Garments to which the odour of perspiration tends to cling stubbornly are a problem for wearers, manufacturers and the detergent and washing machine industry in equal measure. Scientists at the Hohenstein Institute in Bönnigheim have been investigating why these odour molecules prove to be particularly tenacious in association with certain textile materials, in some cases even after washing.
The team of experts led by Prof. Dirk Höfer has developed two test methods for measuring the number of perspiration molecules that are trapped in textiles. Thanks to this work, the tendency of textiles to absorb perspiration odour can be examined even at the design stage, and then influenced in the right direction. Prof. Höfer sees a need for improvement in this regard not only for sportswear and business clothing but, especially, for upholstery textiles used on public transport and in the automotive and aviation industries. However,thanks to these Hohenstein developments, the manufacturers of detergents and washing machines will also be able to ensure in future that their products reliably reduce perspiration odour during the washing process, especially in the case of innovative combinations of textile materials.
The main factor which means that preventing unpleasant perspiration odour in textiles and removing it, is no trivial task is its complex composition, for it is made up of all kinds of different chemical substances. Among these, specific carboxylic acids are responsible for the typical (unpleasant) odour of perspiration. In their investigation, the scientists at Hohenstein “inject” different textile materials with a defined quantity of carboxylic acid which has first been treated with a radioactive marker. To ensure that the results are fully comparable, the same textile construction (knitted, crocheted etc.) and mass per unit area (g/m2) are used — only the basic fibre type (cotton, polyester etc.) is different. After a soaking time (incubation) of 24 hours, the number of radioactively marked carboxylic acids is measured and compared.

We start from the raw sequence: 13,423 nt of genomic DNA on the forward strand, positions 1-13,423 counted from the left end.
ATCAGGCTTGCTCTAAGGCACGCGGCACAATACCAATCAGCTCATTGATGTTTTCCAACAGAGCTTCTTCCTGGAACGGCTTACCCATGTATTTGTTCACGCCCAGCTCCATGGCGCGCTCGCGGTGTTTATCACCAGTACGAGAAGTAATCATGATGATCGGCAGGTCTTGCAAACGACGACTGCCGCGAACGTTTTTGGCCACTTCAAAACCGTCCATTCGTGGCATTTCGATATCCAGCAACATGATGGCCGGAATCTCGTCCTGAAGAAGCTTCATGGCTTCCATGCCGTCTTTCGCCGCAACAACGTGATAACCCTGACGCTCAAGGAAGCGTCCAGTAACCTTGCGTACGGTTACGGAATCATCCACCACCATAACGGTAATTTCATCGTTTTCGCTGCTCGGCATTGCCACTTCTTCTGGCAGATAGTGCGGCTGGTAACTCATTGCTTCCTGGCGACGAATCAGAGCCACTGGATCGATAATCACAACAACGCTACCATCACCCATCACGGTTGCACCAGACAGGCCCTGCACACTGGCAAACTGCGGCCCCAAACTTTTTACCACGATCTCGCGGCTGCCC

In their second test scenario, the Hohenstein experts use a synthetic sweat solution(simulated perspiration odour) which contains several of the main ingredients of perspiration odour in defined proportions, and can therefore be reproduced at any time.The textile samples are dosed with a specified amount of the synthetic sweat and kept in the same climatic conditions. At the end of the incubation time, the intensity of the odour in the textiles is assessed by specially trained testers (“sniffers”) in what is called panellist testing.
This is the only institution in the world to combine instrumental analysis and panellist testing in this way. As a result of their interdisciplinary cooperation with researchers from different specialist fields, the experts at the Hohenstein Institute ensure that they not only track down the reasons why odour adheres to textiles but also, by working with the industry, are able to develop solutions for eliminating the problem.